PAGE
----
George Eliot, Silas Marner

Nathan Uglow (Trinity All Saints, Leeds)
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On the 28th November 1860, George Eliot wrote in her diary that the idea of

Silas Marner

had come to her all of a sudden while she was researching for her historical novel,


. By the April 10th the following year it was finished and dispatched from Italy to her publisher John Blackwood in Edinburgh. Just over a month later it was already published and she was making a note of its success back in England. That success has continued to this day, and it remains one of the most popular novels ever written.

Stylistically, Silas Marner is the last of Eliot's rustic novels (after Scenes from Clerical Life (1857), Adam Bede (1858), andMill on the Floss (1860)). These novels carefully distinguish and exploit an opposition between the false values of modern life (the city, isolated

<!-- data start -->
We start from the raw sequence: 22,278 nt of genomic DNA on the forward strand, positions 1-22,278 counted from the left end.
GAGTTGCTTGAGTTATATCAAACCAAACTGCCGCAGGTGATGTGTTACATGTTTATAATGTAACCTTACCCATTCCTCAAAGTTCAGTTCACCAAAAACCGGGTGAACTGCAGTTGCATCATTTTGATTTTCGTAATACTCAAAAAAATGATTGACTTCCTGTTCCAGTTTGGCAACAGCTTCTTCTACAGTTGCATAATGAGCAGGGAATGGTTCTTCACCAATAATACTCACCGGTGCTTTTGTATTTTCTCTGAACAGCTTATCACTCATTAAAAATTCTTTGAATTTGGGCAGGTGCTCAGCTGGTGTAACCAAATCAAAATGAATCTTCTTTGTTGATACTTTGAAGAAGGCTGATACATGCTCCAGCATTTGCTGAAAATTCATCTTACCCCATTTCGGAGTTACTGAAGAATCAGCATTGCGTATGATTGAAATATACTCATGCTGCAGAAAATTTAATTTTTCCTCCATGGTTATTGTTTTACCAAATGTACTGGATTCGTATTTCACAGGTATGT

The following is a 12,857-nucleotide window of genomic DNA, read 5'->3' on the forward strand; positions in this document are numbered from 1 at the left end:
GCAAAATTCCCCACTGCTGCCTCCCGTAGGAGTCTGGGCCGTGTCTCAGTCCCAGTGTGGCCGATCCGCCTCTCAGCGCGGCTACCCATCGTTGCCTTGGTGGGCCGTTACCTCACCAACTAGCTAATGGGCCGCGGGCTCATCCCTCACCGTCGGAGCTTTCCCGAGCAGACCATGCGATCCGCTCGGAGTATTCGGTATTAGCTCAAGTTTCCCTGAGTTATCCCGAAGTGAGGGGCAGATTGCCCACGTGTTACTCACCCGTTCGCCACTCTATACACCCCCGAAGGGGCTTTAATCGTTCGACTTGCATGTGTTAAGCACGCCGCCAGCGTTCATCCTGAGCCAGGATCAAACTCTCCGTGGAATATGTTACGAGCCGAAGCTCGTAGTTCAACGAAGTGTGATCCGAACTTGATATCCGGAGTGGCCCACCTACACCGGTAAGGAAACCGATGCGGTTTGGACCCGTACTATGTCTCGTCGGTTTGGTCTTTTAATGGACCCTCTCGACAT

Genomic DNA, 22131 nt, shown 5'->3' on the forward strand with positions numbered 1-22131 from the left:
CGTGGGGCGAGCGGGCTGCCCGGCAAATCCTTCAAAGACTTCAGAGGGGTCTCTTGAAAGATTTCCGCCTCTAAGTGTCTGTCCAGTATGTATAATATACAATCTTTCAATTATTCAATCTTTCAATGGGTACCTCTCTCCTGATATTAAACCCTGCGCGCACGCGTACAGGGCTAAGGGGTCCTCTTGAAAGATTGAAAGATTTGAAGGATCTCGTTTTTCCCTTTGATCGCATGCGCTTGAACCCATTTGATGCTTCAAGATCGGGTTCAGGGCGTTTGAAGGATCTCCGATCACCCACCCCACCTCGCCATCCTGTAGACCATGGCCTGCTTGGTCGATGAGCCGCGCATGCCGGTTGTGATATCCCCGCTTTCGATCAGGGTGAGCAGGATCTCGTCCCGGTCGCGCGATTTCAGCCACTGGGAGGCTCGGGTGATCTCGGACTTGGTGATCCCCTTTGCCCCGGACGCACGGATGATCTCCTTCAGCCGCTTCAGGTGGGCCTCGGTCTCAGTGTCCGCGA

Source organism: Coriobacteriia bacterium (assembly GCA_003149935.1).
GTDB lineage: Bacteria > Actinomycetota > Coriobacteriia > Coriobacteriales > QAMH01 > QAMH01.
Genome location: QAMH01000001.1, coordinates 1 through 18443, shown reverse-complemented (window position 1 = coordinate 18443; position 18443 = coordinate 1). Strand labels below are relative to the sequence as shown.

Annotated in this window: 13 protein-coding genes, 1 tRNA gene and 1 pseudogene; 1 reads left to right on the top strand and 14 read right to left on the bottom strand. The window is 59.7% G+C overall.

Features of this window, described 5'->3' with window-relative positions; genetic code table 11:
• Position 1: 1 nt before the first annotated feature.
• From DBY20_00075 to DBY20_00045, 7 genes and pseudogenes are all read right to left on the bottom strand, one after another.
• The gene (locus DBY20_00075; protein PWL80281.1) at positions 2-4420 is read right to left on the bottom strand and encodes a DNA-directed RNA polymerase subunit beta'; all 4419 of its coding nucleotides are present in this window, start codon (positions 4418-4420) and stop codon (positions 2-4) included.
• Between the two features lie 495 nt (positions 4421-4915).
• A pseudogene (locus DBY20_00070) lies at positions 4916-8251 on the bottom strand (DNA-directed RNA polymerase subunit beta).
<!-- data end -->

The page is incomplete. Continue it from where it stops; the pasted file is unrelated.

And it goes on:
1662 words

Citation: Uglow, Nathan. "Silas Marner". The Literary Encyclopedia. First published 01 April 2002 [, accessed 18 July 2024.]

2085 Silas Marner 3 Historical context notes are intended to give basic and preliminary information on a topic. In some cases they will be expanded into longer entries as the Literary Encyclopedia evolves.

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